Captain Marvel, Black Widow, Shang-Chi, Sunspot, Cannonball and Spider-Woman head to Hong Kong to investigate some type of AIM weapons sale, which just so happens to be taking place at a casino. So everyone dresses up in their best tuxes and dresses to try and go undercover to either flirt, drink or gamble their way into AIM hearts and minds to get a little inside info. Carol plays cards with the chief AIM scientist, but he uses X-ray specs to win, and royally piss her off. Natasha and Jessica flirt with some bad guys, but Natasha can’t take it for long and just shoots them dead. Sam and Bobby have the best time, meeting a couple of like-minded AIM grunts who’d love to spend a night out drinking with new friends – unfortunately, they don’t know much of anything. So it looks like none of the Avengers got the info they were after – except for Shang-Chi, who spent the issues beating up some new ninja company named Chimera.
Comic Rating: 4/5: Good!
This is the kind of Avengers comic I was hoping to read! It’s a very fun use of the characters, it treats the Avengers (and their enemies), as people first and superheroes second. It’s funny, it’s charming, and it’s very, very well drawn. Plus, it’s just plain cool to see the Avengers don civilian wear to infiltrate a super-villain casino. That’s just an awesome plot. Sam and Bobby have the best time paling around with some AIM soldiers, even if the two of them are being written like douchey ‘bros’. I can forgive the out-of-character Cannonball when his scenes are this much fun. The Shang-Chi stuff was fine, but his vague, first-person narration clouded the point of the scene. I guess there’s some new villain corporation named Chimera that we have to be watching out for? Whatever, the much more enjoyable stuff was the legitimate team building, finally.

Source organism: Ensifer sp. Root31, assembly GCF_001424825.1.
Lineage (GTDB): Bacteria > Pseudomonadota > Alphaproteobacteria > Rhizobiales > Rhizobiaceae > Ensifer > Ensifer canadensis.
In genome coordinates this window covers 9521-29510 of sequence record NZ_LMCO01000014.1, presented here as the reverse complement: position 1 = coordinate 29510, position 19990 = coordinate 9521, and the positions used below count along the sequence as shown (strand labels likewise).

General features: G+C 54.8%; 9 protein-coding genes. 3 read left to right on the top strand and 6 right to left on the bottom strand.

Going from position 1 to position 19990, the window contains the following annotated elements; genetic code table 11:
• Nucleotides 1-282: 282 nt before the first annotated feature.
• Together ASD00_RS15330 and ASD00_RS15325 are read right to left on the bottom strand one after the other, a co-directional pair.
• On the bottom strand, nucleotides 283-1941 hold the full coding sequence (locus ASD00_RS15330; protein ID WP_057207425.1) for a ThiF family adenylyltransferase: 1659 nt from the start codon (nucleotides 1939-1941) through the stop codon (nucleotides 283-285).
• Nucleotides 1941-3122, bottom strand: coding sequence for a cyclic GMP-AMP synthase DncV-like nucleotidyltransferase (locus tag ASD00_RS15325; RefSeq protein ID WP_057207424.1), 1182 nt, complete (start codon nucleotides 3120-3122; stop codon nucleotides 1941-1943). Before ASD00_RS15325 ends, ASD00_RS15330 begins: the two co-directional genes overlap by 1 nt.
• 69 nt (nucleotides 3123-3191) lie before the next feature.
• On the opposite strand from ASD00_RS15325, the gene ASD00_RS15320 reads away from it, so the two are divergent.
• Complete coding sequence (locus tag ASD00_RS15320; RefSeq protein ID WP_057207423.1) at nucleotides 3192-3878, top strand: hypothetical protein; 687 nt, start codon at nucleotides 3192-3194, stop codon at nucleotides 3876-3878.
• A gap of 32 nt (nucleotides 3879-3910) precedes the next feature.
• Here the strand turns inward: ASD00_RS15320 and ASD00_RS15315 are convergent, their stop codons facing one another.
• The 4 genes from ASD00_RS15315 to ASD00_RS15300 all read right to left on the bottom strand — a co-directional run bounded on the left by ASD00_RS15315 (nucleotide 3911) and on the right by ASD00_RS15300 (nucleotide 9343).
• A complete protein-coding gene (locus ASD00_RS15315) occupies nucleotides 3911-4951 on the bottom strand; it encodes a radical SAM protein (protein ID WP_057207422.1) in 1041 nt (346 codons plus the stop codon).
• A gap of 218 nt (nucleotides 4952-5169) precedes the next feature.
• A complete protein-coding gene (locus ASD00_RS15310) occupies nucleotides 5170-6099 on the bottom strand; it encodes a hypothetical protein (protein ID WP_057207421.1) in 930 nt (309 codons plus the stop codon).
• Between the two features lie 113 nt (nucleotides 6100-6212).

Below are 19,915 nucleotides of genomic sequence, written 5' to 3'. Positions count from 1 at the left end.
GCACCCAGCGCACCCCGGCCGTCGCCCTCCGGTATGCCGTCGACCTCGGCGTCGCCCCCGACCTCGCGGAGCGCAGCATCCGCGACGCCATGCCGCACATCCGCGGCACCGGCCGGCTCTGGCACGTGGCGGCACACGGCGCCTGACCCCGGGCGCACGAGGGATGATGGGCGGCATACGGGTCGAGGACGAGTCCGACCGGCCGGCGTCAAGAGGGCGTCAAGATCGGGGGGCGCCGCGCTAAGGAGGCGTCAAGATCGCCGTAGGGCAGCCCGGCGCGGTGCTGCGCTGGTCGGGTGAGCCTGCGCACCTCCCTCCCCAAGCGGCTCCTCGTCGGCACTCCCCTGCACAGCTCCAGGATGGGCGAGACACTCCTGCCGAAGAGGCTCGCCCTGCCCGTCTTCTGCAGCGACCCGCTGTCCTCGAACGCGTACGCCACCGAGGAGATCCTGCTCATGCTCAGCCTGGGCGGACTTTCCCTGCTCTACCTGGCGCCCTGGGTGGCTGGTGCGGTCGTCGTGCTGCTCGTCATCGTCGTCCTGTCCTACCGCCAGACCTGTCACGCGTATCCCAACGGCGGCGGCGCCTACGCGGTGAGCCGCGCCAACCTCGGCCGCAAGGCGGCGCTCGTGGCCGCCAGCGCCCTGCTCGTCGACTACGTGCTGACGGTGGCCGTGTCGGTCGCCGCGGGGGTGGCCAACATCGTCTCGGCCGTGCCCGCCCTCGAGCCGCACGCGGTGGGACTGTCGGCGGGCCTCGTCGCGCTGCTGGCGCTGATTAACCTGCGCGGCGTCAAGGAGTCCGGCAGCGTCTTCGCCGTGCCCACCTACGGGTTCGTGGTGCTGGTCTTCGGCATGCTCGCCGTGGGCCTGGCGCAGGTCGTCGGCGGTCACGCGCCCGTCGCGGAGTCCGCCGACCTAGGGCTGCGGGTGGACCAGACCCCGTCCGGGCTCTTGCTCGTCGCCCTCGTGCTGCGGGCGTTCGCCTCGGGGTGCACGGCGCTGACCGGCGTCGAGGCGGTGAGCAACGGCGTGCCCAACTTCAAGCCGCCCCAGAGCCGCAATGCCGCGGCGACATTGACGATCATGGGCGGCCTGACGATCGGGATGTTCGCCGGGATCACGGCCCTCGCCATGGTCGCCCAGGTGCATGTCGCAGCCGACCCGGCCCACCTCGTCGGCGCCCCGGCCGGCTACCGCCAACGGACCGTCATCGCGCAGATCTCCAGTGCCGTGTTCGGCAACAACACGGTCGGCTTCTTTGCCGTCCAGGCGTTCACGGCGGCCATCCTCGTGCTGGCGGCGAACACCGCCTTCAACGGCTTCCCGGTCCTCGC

Writer: Scott Snyder
Artist: Greg Capullo
Clayface is a very weird villain in the comics. We all remember Clayface from Batman: The Animated Series; he was the star of some of the best episodes. But Clayface in the comics isn’t nearly as well defined as in the cartoon. There have been half a dozen different Clayfaces in the comics, each with their own weird origins and powers, and some didn’t even have powers. Or maybe they got powers later. Like I said, it’s complicated. The problem with this two-part story by Snyder and Capullo is that it treats Clayface as if we, the reader, know everything there is to know about Basil Karlo and Clayface. It proposes to establish a new status quo for Clayface, but doesn’t bother really explaining his old status quo. And considering the reboot, who knows what Clayface has been like in this continuity.